A few years back, I wrote a simple macro timing tool to help optimize some routines I was writing. This worked great, and I'm still using it today. At least, I was until I realized I wanted a better timer…
The main limitation on the previous timer was that you had to stop and start it each time you wanted to use it. I wanted a timer I could start at the beginning of the macro, and then have it record task times for various sections of the macro, and generate a report at the end, something like this:
It needed to be simple to use, and have minimal overhead (as shown in the "unallocated time" line)… and yes, that's a screenshot of my new MultiTimer, which meets both those criteria. It works very similarly to my first timer, in that it uses passed parameters in the Execute Macro routine to decide what to do.
__ MultiTimer 1.3 Macros.kmmacros (564 KB)
Nov 11: Version 1.3: Adds the ability to set the desired precision in the output—see the example below for how to do that. I couldn't figure out how to do this, but Peter helped me out with the complex substitutions required to pull it off—thanks!
Nov 9: Version 1.2: This is basically a total rewrite, as my misunderstanding of the Calculation action's With Format option caused the macro to break for those who use commas as decimal separators. Basically, if you use the With Format option, you can't use that variable in a future calculation, as it will fail if it's got a comma in it. The macro now uses display variables and calculation variables to work around that issue.
There are also new start modes, including startquiet-window to have the final total time taken message appear in a window, and startquiet-silence to not see that time taken message at all (you'll still see the report).
Finally, if you preface a task name with a + sign, i.e. +Added up all costs, then a blank line will be inserted in the report above that task name (the plus sign won't show in the report).
Oct 20: Version 1.1: This contains one very nice improvement: If you call the timer with start### or startquiet###, the timer will be disabled.
Why did I add this feature? Because after using my new timer for a few days, I realized I didn't need to see the timers every time. But with a dozen or more calls to the timer scattered in my code for various tasks, it was a real pain to disable every single call to the timer. Now I can disable the timer by simply changing the start value in one call, and enable it again just as easily by removing the pound signs.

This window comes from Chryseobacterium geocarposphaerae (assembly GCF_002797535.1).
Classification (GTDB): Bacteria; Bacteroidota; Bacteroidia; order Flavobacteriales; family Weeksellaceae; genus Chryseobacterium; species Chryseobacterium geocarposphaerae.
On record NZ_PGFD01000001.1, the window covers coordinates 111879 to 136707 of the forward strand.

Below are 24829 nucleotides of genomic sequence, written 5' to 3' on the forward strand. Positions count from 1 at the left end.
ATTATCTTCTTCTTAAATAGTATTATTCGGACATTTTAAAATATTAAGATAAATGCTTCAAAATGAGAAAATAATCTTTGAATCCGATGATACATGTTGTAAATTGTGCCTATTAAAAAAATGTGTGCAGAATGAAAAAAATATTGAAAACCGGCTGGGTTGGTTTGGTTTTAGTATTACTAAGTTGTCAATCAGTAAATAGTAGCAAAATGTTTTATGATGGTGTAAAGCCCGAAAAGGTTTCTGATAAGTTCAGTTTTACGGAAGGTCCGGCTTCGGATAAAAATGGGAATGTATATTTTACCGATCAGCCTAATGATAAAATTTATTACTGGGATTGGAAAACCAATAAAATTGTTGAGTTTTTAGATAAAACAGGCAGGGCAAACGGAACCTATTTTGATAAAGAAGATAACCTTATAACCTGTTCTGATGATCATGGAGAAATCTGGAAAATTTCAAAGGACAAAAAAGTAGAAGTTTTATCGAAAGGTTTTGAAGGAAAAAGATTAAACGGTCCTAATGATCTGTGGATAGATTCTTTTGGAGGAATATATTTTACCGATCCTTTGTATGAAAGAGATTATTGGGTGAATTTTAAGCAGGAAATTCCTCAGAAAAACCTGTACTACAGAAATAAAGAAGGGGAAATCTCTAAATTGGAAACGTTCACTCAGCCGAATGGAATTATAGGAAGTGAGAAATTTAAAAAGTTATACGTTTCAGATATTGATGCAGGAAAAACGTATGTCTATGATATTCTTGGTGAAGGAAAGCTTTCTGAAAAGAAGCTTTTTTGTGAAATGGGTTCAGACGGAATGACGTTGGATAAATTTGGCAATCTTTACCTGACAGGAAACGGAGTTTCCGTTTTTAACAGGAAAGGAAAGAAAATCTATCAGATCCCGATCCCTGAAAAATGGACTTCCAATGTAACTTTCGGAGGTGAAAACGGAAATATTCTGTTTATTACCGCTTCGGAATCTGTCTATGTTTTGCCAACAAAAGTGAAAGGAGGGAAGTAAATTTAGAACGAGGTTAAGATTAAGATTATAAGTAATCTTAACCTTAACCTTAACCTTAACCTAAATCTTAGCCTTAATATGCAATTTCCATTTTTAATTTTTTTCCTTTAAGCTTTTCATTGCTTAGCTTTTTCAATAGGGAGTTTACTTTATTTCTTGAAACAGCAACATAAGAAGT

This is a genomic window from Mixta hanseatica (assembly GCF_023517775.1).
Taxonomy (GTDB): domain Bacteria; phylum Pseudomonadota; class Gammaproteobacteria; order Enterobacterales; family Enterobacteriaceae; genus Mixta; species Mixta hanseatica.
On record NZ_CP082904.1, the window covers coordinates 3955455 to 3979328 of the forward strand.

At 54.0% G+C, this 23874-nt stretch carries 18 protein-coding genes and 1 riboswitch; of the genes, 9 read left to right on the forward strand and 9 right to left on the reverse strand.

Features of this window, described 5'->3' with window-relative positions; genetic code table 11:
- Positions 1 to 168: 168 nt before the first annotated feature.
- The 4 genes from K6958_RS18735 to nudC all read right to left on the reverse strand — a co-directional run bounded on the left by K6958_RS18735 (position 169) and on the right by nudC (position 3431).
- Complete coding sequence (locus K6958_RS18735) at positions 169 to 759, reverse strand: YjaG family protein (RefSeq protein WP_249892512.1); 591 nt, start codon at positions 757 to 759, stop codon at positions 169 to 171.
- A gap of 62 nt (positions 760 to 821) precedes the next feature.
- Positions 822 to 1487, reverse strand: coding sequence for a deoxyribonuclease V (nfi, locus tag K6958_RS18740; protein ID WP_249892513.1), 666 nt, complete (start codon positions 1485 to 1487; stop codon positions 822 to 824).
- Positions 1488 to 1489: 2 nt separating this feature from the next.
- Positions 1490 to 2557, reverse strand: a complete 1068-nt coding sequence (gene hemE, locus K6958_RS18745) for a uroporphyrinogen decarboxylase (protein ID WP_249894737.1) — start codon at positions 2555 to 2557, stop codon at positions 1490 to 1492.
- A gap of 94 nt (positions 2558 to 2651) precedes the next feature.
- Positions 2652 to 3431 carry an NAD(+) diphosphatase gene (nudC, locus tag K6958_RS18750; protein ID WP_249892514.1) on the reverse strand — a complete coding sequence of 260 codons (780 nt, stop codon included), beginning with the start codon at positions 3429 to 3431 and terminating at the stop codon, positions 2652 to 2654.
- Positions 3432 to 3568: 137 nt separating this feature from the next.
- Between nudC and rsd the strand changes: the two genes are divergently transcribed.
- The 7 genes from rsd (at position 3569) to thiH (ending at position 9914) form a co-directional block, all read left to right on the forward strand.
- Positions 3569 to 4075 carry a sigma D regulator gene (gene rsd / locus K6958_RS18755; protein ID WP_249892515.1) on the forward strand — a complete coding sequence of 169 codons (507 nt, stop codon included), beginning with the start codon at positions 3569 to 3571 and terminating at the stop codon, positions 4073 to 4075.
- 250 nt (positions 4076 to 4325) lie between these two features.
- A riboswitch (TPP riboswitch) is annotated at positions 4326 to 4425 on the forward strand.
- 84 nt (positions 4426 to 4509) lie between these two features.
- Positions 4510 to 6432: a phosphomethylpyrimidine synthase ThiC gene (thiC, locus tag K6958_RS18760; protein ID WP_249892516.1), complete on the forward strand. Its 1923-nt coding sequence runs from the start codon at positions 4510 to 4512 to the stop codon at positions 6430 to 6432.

Oct 19: Version 1.0: Initial release
HOW IT WORKS
It first checks for the 'start' keyword variations to start the timer. Add three #s anywhere in the first timer call, and you'll disable the timers. (See above for why that's useful.)
Any time it's called with a parameter that doesn't match one of the 'start...' or 'end' keywords, MultiTimer records the time since the last such call (or since timer start). And it uses the parameter as the description of the event it tracked. Add a plus sign to the task name to insert a blank row above it in the output.
This is all much harder to describe than it is to use; here's how it looks in the included demo macro that created the above report:
With MultiTimer, I now get a report on how long each section of the macro took to execute, and by using passed parameters as the description for those events, pasting one macro call is all it takes to get a new task added to the report.
As much as I liked my first macro timer, this one is a much better tool to help me understand where to focus my time on performance improvements in complex macros.
Version 1.3 includes the ability to set the precision of the results—0.00, 0.00, etc. This requires changing two things in the macro: The precision itself, and the required padding. The precision is set at the top of the macro:
You also need to set (or at least check) the amount of padding, and that's much further down in the macro, in the section that handles the
The comment text explains why this value is important, but basically, you need to set enough padding to allow the macro to align all your numbers at their stated precision, based on the length of the largest value.
It's tricky to explain, but easy to see in action with the test macro, so play around with the random times (in the test macro) and padding values (in the macro itself) to see how it works.